This Cobb Salad is almost too pretty to eat. Almost.
When the weather gets hot around here, as it usually does in DC during the summer, my family often requests the Big Salad for dinner. A Big Salad is, of course, a perfect summer meal, since it doesn’t require heating up the kitchen and you can pretty much throw anything you want into it. It is the summertime version of a casserole — all the little leftovers that are taking up space in your refrigerator can generally take up residence in a Big Salad just as you might use them up in a casserole: half a cup of shredded carrots, that Tupperware container that still has a few spoonfuls of tuna salad, a handful of toasted pine nuts, and so forth.
Last night was the Home Run Derby, and through a roundabout route, I was inspired to make a salad to accompany this annual slugfest that takes place the night before the All-Star Game. I am a baseball fan; my dad is from Connecticut and raised me right — meaning that I follow the Red Sox. My husband and I were Baltimore Orioles fans for several years (okay, I admit that I rooted for Boston when they came to town) and had season tickets for all the Sunday games, but Cal Ripken’s retirement and the constant internal turmoil caused by owner Peter Angelos finally wore us out.
We tried being Washington Nationals fans after DC finally got a team, but, honestly, they make it really hard to enjoy watching their games. Another error, another half-hearted run to first base, another phenom pitcher who doesn’t live up to the hype. The stadium vendors wear shirts that say “Eating is not a spectator sport” — likely referring to the fact that a lot of fans seem to spend more time lined up for half-smokes at the Ben’s Chili Bowl stand than actually watching the game — but, at Nationals Park, I’m not convinced that even the players would agree.
The Big Salad of choice last night was a classic Cobb Salad. Hopefully some of you have already made the connection between the Home Run Derby and what is often called the “quintessential American salad”, but here’s how my brain got there for those who are scratching their heads:
Home Run Derby = Anaheim (where it was held this year) = California = Hollywood = Brown Derby Restaurant = Cobb Salad.
The Brown Derby Restaurant, early 1960s. Photograph by Chalmers Butterfield.
The Cobb Salad was the signature dish of the Brown Derby Restaurant, a landmark of Hollywood during its glory days from the 1930s through the 50s. Sadly, the original restaurant is gone, but the salad still remains as a truly American creation, rumored to have been dished up out of bits and pieces from the kitchen by owner Robert Cobb in 1937 as a late-night snack for famed movie theater owner Sid Grauman. It features cold chicken, crumbled bacon, chopped tomatoes and avocado, and sometimes includes crumbled blue cheese and chopped black olives. I chose to make the classic version which includes a really wonderful blue cheese dressing made with a red wine vinegar base.
Not unlike a good baseball game, the key to the Cobb is layers. When you order it in a restaurant, it should arrive with each ingredient lined up across a bed of lettuce. You can then choose to mix it all up together or savor each flavor independently. A Cobb Salad is a team of individuals — together they can form a perfect amalgamation of flavors, but they can also each stand alone if necessary, supporting each other and enhancing the overall result. A classic salad is the perfect metaphor for really good baseball.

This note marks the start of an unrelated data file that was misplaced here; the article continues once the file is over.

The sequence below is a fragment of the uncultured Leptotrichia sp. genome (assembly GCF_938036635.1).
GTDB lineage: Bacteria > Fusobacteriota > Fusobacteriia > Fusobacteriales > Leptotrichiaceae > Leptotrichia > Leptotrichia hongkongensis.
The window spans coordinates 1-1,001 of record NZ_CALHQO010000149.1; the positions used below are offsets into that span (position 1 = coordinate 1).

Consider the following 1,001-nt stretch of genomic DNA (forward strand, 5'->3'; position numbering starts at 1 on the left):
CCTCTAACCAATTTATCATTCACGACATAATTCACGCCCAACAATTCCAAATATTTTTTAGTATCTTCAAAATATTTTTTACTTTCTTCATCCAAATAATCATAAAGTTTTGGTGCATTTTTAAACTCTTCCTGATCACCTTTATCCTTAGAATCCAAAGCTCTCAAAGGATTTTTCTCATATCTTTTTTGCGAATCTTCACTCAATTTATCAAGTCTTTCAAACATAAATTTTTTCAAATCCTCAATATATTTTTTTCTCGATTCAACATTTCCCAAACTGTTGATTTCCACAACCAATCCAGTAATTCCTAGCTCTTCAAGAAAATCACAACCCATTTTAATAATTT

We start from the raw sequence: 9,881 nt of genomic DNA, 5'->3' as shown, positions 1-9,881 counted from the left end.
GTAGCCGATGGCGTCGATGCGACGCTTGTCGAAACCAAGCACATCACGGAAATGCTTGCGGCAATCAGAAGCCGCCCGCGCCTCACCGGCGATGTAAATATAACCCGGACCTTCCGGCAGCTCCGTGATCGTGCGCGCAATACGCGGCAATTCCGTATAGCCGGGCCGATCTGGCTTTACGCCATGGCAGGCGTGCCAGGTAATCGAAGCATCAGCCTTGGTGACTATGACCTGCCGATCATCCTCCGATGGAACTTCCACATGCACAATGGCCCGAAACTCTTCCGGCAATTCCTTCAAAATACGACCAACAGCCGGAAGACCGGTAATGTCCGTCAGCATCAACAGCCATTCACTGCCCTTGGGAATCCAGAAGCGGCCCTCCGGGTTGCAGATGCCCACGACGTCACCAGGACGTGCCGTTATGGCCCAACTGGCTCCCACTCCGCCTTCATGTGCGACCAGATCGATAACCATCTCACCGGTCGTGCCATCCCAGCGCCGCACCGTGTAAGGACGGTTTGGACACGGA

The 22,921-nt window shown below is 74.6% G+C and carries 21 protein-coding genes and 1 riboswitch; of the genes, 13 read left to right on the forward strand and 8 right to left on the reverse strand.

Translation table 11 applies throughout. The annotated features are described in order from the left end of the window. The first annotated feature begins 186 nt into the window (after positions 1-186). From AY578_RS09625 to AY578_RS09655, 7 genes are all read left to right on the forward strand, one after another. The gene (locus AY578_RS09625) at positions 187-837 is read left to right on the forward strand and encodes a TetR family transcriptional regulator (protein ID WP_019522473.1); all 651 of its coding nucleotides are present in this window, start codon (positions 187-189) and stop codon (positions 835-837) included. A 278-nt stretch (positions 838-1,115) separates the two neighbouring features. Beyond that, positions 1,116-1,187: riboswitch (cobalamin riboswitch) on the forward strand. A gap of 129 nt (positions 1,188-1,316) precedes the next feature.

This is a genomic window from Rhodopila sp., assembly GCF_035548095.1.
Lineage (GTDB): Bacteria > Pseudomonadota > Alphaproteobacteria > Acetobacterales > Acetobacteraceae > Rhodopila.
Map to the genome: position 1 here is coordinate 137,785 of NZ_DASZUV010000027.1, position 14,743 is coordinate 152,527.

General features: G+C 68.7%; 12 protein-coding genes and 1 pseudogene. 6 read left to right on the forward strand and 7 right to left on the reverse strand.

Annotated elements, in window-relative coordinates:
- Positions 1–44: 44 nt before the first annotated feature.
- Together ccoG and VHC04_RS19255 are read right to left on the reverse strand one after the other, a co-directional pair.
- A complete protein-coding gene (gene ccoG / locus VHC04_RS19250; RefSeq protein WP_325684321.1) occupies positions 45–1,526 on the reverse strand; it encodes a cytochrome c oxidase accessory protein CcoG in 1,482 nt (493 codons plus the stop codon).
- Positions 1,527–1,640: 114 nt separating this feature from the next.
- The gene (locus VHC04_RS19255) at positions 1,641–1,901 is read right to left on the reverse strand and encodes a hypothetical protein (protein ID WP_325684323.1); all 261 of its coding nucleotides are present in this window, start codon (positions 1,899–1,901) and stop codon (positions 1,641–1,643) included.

Big Papi encourages Ramirez to cool off in between swings at the Home Run Derby. Of course, it may have just been a diversionary tactic — if it was, it worked.
Last night’s Home Run Derby was a big night for Big Papi — David Ortiz, the 34-year-old designated hitter for the Boston Red Sox. Ortiz had a tough season in 2009 and people had pretty much written him off for this year, but he seems to be back in form, with 18 homers so far this season and 57 RBIs; he became the first Boston player to win the Derby, hitting 32 long balls in Angel Stadium. The best part of the Derby, however, was probably the display between Ortiz and his closest rival of the night, Hanley Ramirez, a 26-year-old fellow Dominican who was briefly with the Red Sox before being traded to the Florida Marlins. He openly considers Ortiz to be his mentor and their supportive relationship was clearly evident as they cheered each other on during their at-bats. If the Red Sox and the Marlins were to square up against each other in a World Series, there is no doubt that Ortiz and Ramirez would be fierce competitors, but they’d probably go out together for a salad afterwards.
We generally don’t think of avocado and chicken as ingredients that fit together and they rarely share the same plate other than when part of a Mexican menu. But, somehow, within the confines of the Cobb Salad, they are logical, even perfect, companions, the mild flavor of the chicken balanced against the subtle nuttiness of the avocado. Add in the smokiness of the bacon, the sweet tang of tomato, and the sharp bite of the blue cheese, and you have a group of individual flavors that should not fit together in a logical way, yet add up to a mouthful of Utopian delight. If you have ever loved the Red Sox, or the Cubs, or the Mets — have a Cobb. It’ll make perfect sense to you.
Here’s a link for the perfect Cobb Salad recipe — it takes a little time to assemble but is worth the effort.